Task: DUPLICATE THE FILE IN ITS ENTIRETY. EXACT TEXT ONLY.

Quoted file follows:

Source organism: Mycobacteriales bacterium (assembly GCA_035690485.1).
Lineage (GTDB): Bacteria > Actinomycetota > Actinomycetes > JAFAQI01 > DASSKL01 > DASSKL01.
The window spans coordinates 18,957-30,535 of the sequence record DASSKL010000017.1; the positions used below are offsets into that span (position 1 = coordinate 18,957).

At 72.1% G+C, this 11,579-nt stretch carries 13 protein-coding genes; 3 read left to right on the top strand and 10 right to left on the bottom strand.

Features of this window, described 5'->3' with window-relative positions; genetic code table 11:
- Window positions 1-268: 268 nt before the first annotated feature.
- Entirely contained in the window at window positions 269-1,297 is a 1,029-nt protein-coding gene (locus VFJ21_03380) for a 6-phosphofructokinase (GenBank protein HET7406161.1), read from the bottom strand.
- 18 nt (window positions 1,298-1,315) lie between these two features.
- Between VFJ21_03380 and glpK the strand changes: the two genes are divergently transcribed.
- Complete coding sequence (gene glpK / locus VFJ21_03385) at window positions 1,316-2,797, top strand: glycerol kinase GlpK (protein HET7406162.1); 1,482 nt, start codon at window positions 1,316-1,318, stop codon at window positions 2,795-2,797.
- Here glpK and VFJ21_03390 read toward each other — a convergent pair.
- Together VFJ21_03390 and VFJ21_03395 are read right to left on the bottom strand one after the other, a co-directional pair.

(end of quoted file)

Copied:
Source organism: Mycobacteriales bacterium (assembly GCA_035690485.1).
Lineage (GTDB): Bacteria > Actinomycetota > Actinomycetes > JAFAQI01 > DASSKL01 > DASSKL01.
The window spans coordinates 18,957-30,535 of the sequence record DASSKL010000017.1; the positions used below are offsets into that span (position 1 = coordinate 18,957).

At 72.1% G+C, this 11,579-nt stretch carries 13 protein-coding genes; 3 read left to right on the top strand and 10 right to left on the bottom strand.

Features of this window, described 5'->3' with window-relative positions; genetic code table 11:
- Window positions 1-268: 268 nt before the first annotated feature.
- Entirely contained in the window at window positions 269-1,297 is a 1,029-nt protein-coding gene (locus VFJ21_03380) for a 6-phosphofructokinase (GenBank protein HET7406161.1), read from the bottom strand.
- 18 nt (window positions 1,298-1,315) lie between these two features.
- Between VFJ21_03380 and glpK the strand changes: the two genes are divergently transcribed.
- Complete coding sequence (gene glpK / locus VFJ21_03385) at window positions 1,316-2,797, top strand: glycerol kinase GlpK (protein HET7406162.1); 1,482 nt, start codon at window positions 1,316-1,318, stop codon at window positions 2,795-2,797.
- Here glpK and VFJ21_03390 read toward each other — a convergent pair.
- Together VFJ21_03390 and VFJ21_03395 are read right to left on the bottom strand one after the other, a co-directional pair.